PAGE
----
June 22, 2015 1:52:41 am
Villagers living in fringe areas of Kaziranga National Park in Assam are these days learning some new skills. These are not going to directly impact upon their lives, but are sure to contribute to protection of wildlife. They are learning how to protect and rescue wild animals and reptiles of the park during the flood season.
“A large number of animals like rhinos, deer, hog deer, boars, and snakes and other reptiles come out of the park when it gets inundated by the Brahmaputra, and take shelter in villages surrounding them. That is the time some people, including poachers, try to catch and kill them. We are trying to motivate the villagers to immediately raise an alarm and inform the forest department,” said Prasanta Kumar Saikia, secretary of Seuj Yuva Sangha, a youth club of Bohikhowa village located on the eastern edge of Kaziranga.
With the Centre for Wildlife Rescue and Conservation (CWRC) providing the technical know-how, local groups like Seuj Yuva Sangha as well as other NGOs are helping conduct awareness programmes on how to protect and save animals in distress during the floods.
Three such programmes have been already completed in the past one week, with women and school students showing maximum interest in it. A joint initiative of the Assam forest department and Wildlife Trust of India (WTI), the CWRC in Kaziranga incidentally is the only such centre in India.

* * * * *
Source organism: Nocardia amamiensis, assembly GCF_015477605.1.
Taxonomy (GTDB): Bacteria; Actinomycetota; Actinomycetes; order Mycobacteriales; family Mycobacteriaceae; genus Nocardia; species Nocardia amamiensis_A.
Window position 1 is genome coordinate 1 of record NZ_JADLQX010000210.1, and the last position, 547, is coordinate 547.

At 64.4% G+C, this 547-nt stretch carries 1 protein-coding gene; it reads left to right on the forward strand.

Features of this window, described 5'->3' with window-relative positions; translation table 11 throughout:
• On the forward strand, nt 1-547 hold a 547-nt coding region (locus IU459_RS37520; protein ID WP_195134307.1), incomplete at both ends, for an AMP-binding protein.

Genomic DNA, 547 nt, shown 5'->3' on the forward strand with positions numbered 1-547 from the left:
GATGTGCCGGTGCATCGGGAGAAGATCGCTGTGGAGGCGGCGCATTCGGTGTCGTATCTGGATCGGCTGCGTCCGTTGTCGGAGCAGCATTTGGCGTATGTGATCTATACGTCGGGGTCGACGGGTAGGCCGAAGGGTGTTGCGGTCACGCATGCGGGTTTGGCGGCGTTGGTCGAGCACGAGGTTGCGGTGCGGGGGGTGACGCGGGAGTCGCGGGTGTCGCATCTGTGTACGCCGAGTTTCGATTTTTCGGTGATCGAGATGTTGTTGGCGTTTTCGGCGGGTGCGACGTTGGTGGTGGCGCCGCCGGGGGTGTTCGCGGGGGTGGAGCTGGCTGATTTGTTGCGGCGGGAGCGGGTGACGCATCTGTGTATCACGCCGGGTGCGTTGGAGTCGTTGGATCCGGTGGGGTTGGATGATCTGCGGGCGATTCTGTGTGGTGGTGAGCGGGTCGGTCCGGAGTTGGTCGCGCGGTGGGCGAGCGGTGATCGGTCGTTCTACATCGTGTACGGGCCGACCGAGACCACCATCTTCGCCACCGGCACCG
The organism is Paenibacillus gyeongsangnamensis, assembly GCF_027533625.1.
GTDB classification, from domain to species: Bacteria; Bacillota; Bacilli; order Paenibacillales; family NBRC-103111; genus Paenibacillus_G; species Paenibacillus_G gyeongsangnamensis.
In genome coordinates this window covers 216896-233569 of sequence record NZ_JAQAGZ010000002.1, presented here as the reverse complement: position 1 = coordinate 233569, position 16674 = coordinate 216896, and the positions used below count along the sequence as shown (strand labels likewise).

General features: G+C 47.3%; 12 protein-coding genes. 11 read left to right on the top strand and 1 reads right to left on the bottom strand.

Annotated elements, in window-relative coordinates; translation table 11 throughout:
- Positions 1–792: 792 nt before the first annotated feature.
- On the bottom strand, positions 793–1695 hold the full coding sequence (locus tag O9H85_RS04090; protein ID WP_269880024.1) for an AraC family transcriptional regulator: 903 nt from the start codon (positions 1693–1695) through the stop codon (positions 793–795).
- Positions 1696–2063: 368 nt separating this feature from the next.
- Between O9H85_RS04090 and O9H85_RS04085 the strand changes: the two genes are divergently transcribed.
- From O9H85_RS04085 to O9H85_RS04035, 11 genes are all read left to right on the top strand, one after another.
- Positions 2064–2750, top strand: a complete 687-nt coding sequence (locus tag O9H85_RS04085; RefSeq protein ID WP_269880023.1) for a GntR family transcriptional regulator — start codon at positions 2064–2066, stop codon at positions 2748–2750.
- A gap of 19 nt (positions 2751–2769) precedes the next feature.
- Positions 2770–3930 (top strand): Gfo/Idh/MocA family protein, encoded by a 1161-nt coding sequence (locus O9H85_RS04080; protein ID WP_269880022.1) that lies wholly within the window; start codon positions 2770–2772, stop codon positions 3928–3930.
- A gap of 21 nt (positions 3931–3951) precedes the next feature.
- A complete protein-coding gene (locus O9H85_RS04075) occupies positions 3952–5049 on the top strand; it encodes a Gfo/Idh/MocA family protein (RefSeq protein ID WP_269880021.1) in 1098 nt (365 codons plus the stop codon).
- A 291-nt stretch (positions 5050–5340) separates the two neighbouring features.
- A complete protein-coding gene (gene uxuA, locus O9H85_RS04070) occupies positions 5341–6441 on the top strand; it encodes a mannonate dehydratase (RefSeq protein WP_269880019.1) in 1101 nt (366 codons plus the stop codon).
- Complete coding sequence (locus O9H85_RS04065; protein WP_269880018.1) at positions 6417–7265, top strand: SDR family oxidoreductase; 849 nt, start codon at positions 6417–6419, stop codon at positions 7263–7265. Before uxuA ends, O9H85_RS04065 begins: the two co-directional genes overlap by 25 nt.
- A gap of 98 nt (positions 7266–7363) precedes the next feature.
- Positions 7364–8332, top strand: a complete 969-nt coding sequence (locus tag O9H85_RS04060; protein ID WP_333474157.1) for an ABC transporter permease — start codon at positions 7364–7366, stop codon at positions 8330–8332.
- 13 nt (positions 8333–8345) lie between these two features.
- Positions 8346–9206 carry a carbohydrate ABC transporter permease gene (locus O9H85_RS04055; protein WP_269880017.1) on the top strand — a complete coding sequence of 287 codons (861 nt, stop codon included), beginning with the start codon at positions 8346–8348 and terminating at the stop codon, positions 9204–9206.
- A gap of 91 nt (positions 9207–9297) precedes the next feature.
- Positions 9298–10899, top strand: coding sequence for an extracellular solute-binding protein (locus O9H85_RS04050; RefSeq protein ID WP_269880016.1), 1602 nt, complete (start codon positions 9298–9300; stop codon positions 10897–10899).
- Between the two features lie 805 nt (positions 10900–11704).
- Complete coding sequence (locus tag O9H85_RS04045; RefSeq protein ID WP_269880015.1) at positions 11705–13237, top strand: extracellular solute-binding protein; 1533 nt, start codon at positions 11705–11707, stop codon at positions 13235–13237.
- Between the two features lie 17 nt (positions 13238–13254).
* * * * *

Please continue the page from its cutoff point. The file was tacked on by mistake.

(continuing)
“My students and teachers are very happy undergoing training on how to rescue and protect animals of Kaziranga during the flood season. They had so many questions when the trainers came to our school,” said Mamoni Hazarika, headmistress of Dhansirimukh Janajatiya High School, which has over 500 students.
While the CWRC team, accompanied by local Range Officer Mukul Tamuli, also distributed banners, posters and booklets on the do’s and don’ts about animal protection and rescue, headmistress Hazarika got the boys in particular to take a pledge that they would give up their catapults as the fist step towards loving wild animals and birds.
“We have imparted them training on various aspects like passing information to the right persons, keeping a watch on the animals’ movements, preventing people from getting closer to animals, and keeping an eye on suspicious people,” said WTI deputy director Rathin Barman, also a well-known conservationist.
“I am happy the forest department and the NGOs have made us partners in wildlife conservation. I will sure be a volunteer during the floods,” said Tarun Bori, a Class X student of the school. The forest department, along with CWRC and NGOs require a large number of volunteers to work in shifts on the 56-km stretch of National Highway 715 (also Asian Highway 1) that forms the southern boundary of the park.
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